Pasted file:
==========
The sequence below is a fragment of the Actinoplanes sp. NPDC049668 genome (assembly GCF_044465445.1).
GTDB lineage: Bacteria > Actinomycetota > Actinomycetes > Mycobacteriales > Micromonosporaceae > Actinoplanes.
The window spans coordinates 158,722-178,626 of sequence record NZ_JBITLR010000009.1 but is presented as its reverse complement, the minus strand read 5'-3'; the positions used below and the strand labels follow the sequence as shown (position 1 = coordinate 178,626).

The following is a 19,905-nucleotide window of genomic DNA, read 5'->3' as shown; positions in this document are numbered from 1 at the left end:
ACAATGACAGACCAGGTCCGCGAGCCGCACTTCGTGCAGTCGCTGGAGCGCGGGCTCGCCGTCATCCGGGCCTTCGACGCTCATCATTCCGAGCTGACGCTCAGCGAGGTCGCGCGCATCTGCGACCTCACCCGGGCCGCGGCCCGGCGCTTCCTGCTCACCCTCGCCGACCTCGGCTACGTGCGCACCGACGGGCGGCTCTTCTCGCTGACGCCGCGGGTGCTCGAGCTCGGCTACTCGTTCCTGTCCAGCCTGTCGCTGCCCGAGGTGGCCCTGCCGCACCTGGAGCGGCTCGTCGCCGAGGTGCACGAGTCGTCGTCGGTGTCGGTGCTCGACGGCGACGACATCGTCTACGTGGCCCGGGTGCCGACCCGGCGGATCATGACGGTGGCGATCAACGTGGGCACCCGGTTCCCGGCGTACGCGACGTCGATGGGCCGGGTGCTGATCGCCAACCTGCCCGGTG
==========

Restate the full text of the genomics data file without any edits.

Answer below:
The sequence below is a fragment of the Actinoplanes sp. NPDC049668 genome (assembly GCF_044465445.1).
GTDB lineage: Bacteria > Actinomycetota > Actinomycetes > Mycobacteriales > Micromonosporaceae > Actinoplanes.
The window spans coordinates 158,722-178,626 of sequence record NZ_JBITLR010000009.1 but is presented as its reverse complement, the minus strand read 5'-3'; the positions used below and the strand labels follow the sequence as shown (position 1 = coordinate 178,626).

The following is a 19,905-nucleotide window of genomic DNA, read 5'->3' as shown; positions in this document are numbered from 1 at the left end:
ACAATGACAGACCAGGTCCGCGAGCCGCACTTCGTGCAGTCGCTGGAGCGCGGGCTCGCCGTCATCCGGGCCTTCGACGCTCATCATTCCGAGCTGACGCTCAGCGAGGTCGCGCGCATCTGCGACCTCACCCGGGCCGCGGCCCGGCGCTTCCTGCTCACCCTCGCCGACCTCGGCTACGTGCGCACCGACGGGCGGCTCTTCTCGCTGACGCCGCGGGTGCTCGAGCTCGGCTACTCGTTCCTGTCCAGCCTGTCGCTGCCCGAGGTGGCCCTGCCGCACCTGGAGCGGCTCGTCGCCGAGGTGCACGAGTCGTCGTCGGTGTCGGTGCTCGACGGCGACGACATCGTCTACGTGGCCCGGGTGCCGACCCGGCGGATCATGACGGTGGCGATCAACGTGGGCACCCGGTTCCCGGCGTACGCGACGTCGATGGGCCGGGTGCTGATCGCCAACCTGCCCGGTG